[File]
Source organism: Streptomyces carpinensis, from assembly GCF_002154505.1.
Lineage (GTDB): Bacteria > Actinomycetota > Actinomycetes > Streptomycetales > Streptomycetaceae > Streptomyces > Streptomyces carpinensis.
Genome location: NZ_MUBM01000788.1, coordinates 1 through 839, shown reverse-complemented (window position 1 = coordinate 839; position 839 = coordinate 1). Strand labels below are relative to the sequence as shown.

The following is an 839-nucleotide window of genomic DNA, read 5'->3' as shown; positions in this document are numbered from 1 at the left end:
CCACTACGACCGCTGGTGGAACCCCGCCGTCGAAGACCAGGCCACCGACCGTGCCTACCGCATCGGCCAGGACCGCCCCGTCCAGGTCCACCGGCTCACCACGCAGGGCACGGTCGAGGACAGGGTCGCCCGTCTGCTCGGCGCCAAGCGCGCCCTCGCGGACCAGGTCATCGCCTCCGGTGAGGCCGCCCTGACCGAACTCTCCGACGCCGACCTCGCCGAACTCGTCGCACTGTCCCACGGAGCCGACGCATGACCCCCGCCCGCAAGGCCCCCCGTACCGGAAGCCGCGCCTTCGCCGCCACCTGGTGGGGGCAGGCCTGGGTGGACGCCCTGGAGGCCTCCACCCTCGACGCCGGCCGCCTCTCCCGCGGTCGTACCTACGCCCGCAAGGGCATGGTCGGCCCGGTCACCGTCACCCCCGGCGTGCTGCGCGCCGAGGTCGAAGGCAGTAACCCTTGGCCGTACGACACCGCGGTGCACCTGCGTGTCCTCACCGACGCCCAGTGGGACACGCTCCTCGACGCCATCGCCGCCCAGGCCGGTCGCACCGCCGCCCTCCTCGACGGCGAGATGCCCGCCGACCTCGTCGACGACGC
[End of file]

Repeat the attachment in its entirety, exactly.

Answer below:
Source organism: Streptomyces carpinensis, from assembly GCF_002154505.1.
Lineage (GTDB): Bacteria > Actinomycetota > Actinomycetes > Streptomycetales > Streptomycetaceae > Streptomyces > Streptomyces carpinensis.
Genome location: NZ_MUBM01000788.1, coordinates 1 through 839, shown reverse-complemented (window position 1 = coordinate 839; position 839 = coordinate 1). Strand labels below are relative to the sequence as shown.

The following is an 839-nucleotide window of genomic DNA, read 5'->3' as shown; positions in this document are numbered from 1 at the left end:
CCACTACGACCGCTGGTGGAACCCCGCCGTCGAAGACCAGGCCACCGACCGTGCCTACCGCATCGGCCAGGACCGCCCCGTCCAGGTCCACCGGCTCACCACGCAGGGCACGGTCGAGGACAGGGTCGCCCGTCTGCTCGGCGCCAAGCGCGCCCTCGCGGACCAGGTCATCGCCTCCGGTGAGGCCGCCCTGACCGAACTCTCCGACGCCGACCTCGCCGAACTCGTCGCACTGTCCCACGGAGCCGACGCATGACCCCCGCCCGCAAGGCCCCCCGTACCGGAAGCCGCGCCTTCGCCGCCACCTGGTGGGGGCAGGCCTGGGTGGACGCCCTGGAGGCCTCCACCCTCGACGCCGGCCGCCTCTCCCGCGGTCGTACCTACGCCCGCAAGGGCATGGTCGGCCCGGTCACCGTCACCCCCGGCGTGCTGCGCGCCGAGGTCGAAGGCAGTAACCCTTGGCCGTACGACACCGCGGTGCACCTGCGTGTCCTCACCGACGCCCAGTGGGACACGCTCCTCGACGCCATCGCCGCCCAGGCCGGTCGCACCGCCGCCCTCCTCGACGGCGAGATGCCCGCCGACCTCGTCGACGACGC